The World of Suzie Wong's, named after the 1950s novel and 1960 movie, brought a new style of bar to the city, with its two floors of Chinese antiques and porcelain, carved wooden doors and a cauldron filled with rose petals, all hand-picked by owner Xu Su, another returnee from Australia. Bobo, 20, says she likes to come here to relax. "I work and study all week, but on the weekends I like to go out to have a good time. Beijing nightlife is really cool," she says, punctuating her conversation occasionally with Australian slang that she picked up during a year at a Sydney high-school.

"Beijing is better than Sydney," she says. "People are friendly, the girls are pretty and the guys are handsome. Beijing people are the coolest people in the world." She goes out around nine on the weekend, for dinner with friends, then a drink at Suzie Wong's. "At midnight we go clubbing. We always go to Vic's, that's the only place in Beijing that plays hip-hop music. Then we go to FM [a disco near Ritan Park, where China's emperors once made traditional sacrifices, and where most clubbers finish their night]." She heads home by four.

Xu did his homework before opening Suzie Wong's, drinking his way from Shenzhen to Shanghai and up to Beijing. "People have money, more time to play, and going to a bar or a club has become part of their life," he says. "You work all day and you're tired. You need a place to relax. I'm providing that." His customers, aged 20-50, work for Chinese-foreign joint ventures, or they're actors, writers, advertising people – "all sorts of classes", he says. "There are few bars people can call their own. People like to come here because they feel equal."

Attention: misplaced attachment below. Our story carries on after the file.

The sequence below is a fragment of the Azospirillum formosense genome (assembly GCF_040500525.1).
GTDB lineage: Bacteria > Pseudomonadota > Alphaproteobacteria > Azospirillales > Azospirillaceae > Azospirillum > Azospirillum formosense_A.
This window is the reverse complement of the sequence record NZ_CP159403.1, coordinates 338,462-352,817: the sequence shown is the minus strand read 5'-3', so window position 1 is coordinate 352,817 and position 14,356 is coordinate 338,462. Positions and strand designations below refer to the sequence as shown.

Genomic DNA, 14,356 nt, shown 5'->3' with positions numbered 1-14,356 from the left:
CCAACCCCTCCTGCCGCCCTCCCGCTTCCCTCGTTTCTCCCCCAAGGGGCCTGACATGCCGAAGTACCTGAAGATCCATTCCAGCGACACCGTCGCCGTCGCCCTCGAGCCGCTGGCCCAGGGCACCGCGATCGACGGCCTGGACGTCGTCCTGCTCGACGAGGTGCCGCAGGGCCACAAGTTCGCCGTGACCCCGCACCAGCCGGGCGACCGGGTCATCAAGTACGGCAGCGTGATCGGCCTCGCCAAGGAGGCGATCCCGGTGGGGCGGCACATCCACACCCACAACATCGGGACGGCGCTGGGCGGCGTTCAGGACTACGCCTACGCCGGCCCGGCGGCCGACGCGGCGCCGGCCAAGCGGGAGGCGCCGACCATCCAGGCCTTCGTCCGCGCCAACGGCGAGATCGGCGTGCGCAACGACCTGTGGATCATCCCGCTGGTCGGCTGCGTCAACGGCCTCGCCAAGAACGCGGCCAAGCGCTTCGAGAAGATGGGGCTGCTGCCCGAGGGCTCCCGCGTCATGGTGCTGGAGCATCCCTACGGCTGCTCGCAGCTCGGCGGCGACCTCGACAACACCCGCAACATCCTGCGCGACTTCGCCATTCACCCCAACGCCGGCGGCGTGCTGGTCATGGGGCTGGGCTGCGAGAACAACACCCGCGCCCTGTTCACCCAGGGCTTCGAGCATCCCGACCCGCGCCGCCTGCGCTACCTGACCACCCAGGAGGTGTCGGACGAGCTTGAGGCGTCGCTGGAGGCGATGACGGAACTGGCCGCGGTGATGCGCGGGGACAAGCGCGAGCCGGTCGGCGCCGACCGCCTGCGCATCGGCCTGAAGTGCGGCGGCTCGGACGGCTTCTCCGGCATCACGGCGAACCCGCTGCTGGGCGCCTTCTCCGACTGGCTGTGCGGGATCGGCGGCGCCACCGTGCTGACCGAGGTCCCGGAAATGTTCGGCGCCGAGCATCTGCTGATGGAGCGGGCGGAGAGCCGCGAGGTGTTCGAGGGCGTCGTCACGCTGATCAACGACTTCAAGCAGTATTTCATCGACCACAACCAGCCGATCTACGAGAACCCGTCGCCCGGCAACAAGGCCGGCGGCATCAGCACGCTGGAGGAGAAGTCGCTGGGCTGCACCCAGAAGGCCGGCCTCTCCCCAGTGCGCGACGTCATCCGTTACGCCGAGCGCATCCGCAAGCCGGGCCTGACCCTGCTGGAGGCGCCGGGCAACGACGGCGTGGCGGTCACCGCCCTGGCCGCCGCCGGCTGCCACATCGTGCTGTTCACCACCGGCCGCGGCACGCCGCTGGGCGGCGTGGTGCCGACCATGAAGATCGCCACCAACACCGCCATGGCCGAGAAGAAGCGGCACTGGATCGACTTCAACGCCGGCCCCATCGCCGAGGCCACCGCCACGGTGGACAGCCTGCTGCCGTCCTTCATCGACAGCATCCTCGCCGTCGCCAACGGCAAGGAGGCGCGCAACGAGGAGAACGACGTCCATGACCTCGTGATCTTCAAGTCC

Orange, around the corner from the Neo-Lounge, has a space-age feel. "Chinese customers like this environment and the [techno] music," says Xiao Zuo, its 28-year-old owner, and a graduate of a People's Liberation Army (PLA) college.

"To me, this is the new America," says Dana, a 40-ish former DJ from New York who's visiting Orange for the first time with his Chinese girlfriend, Nancy. "There are a lot of opportunities here."

Opportunities, too, for Xiao, who has opened an adjoining bar called Lava, hoping to attract a more sophisticated crowd. The walls are a deep imperial red, with traditional furniture adorned with red silk pillows. "At Orange I wanted a 'ku' atmosphere," he says, using the Chinese transliteration of cool. "Now I like older things."

Back at the other end of the spectrum is Maggie's, reminiscent of intergalactic bars in Star Wars movies. Heavily made-up Mongolian women trip on their platform shoes as they vie for the attention of Eastern European businessmen in bad suits. There are American Marines, Chinese hostesses, tall Russian blondes: it's almost four in the morning, but people keep coming. The crowd is wall-to-wall.

Drugs have also rapidly become a part of the Beijing night scene, and at least one club has been shut down this year by police. Ecstasy is called yaotouwan – "head-shaking pills" – recent police raids on FM forced Chinese patrons to undergo a urine test. Foreigners were exempted.

With new bars opening daily, competition is fierce. "To run a bar you have to have the combination of personality and character," says Li. "You can't just open a bar because you want to. You have to be young, trendy and know what you're doing."

It also doesn't hurt to have some connections. Rumour has it that the foreigner who opened Beijing's first bar was married to the daughter of a PLA general. Henry says his first bar soon fell victim to official disapproval, but he doesn't explain how he later got around this.

And despite the mushrooming of nightlife in Beijing, he still sees it as an immature market. "A lot of Chinese are still afraid to go to clubs. They don't know how to party. Everything is in English – the names, the drinks, the music. It's a foreign concept." In the beginning, he says, the Chinese didn't even know what champagne was. "We started to teach people," he says, "and then on my best nights, I could sell 100 bottles."


 

 

© 2013 Paul J. Mooney